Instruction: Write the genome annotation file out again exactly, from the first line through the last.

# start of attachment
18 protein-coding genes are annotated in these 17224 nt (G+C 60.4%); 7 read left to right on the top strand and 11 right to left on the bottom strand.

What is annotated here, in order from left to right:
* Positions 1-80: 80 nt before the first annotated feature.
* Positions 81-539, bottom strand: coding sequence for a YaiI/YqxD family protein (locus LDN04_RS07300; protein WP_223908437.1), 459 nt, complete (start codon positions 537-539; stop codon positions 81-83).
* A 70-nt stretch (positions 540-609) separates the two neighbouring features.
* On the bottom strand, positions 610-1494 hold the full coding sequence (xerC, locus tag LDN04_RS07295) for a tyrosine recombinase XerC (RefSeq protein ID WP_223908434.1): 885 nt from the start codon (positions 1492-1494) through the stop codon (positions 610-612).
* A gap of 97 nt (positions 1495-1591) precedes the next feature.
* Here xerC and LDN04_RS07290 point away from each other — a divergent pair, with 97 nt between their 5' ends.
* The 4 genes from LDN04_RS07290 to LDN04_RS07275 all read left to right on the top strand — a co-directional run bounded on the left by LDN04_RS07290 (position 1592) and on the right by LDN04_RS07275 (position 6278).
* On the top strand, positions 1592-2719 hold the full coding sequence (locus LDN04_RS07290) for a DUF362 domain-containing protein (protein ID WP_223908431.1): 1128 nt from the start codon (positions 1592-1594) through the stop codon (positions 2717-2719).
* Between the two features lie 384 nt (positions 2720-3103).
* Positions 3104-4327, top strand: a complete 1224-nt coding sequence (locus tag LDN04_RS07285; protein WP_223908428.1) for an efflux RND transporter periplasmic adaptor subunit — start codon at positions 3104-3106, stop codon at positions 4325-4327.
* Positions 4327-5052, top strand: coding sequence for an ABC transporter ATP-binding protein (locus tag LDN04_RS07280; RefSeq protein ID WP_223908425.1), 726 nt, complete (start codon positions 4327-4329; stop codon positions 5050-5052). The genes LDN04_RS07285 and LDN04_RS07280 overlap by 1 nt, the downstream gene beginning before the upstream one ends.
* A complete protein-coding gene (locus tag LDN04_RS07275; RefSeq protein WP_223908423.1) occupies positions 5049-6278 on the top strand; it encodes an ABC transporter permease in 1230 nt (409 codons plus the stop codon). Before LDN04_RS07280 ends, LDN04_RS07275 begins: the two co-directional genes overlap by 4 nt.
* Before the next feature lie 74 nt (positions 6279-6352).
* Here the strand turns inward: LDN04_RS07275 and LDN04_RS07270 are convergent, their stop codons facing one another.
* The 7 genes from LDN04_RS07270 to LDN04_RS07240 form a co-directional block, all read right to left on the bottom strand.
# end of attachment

18 protein-coding genes are annotated in these 17224 nt (G+C 60.4%); 7 read left to right on the top strand and 11 right to left on the bottom strand.

What is annotated here, in order from left to right:
* Positions 1-80: 80 nt before the first annotated feature.
* Positions 81-539, bottom strand: coding sequence for a YaiI/YqxD family protein (locus LDN04_RS07300; protein WP_223908437.1), 459 nt, complete (start codon positions 537-539; stop codon positions 81-83).
* A 70-nt stretch (positions 540-609) separates the two neighbouring features.
* On the bottom strand, positions 610-1494 hold the full coding sequence (xerC, locus tag LDN04_RS07295) for a tyrosine recombinase XerC (RefSeq protein ID WP_223908434.1): 885 nt from the start codon (positions 1492-1494) through the stop codon (positions 610-612).
* A gap of 97 nt (positions 1495-1591) precedes the next feature.
* Here xerC and LDN04_RS07290 point away from each other — a divergent pair, with 97 nt between their 5' ends.
* The 4 genes from LDN04_RS07290 to LDN04_RS07275 all read left to right on the top strand — a co-directional run bounded on the left by LDN04_RS07290 (position 1592) and on the right by LDN04_RS07275 (position 6278).
* On the top strand, positions 1592-2719 hold the full coding sequence (locus LDN04_RS07290) for a DUF362 domain-containing protein (protein ID WP_223908431.1): 1128 nt from the start codon (positions 1592-1594) through the stop codon (positions 2717-2719).
* Between the two features lie 384 nt (positions 2720-3103).
* Positions 3104-4327, top strand: a complete 1224-nt coding sequence (locus tag LDN04_RS07285; protein WP_223908428.1) for an efflux RND transporter periplasmic adaptor subunit — start codon at positions 3104-3106, stop codon at positions 4325-4327.
* Positions 4327-5052, top strand: coding sequence for an ABC transporter ATP-binding protein (locus tag LDN04_RS07280; RefSeq protein ID WP_223908425.1), 726 nt, complete (start codon positions 4327-4329; stop codon positions 5050-5052). The genes LDN04_RS07285 and LDN04_RS07280 overlap by 1 nt, the downstream gene beginning before the upstream one ends.
* A complete protein-coding gene (locus tag LDN04_RS07275; RefSeq protein WP_223908423.1) occupies positions 5049-6278 on the top strand; it encodes an ABC transporter permease in 1230 nt (409 codons plus the stop codon). Before LDN04_RS07280 ends, LDN04_RS07275 begins: the two co-directional genes overlap by 4 nt.
* Before the next feature lie 74 nt (positions 6279-6352).
* Here the strand turns inward: LDN04_RS07275 and LDN04_RS07270 are convergent, their stop codons facing one another.
* The 7 genes from LDN04_RS07270 to LDN04_RS07240 form a co-directional block, all read right to left on the bottom strand.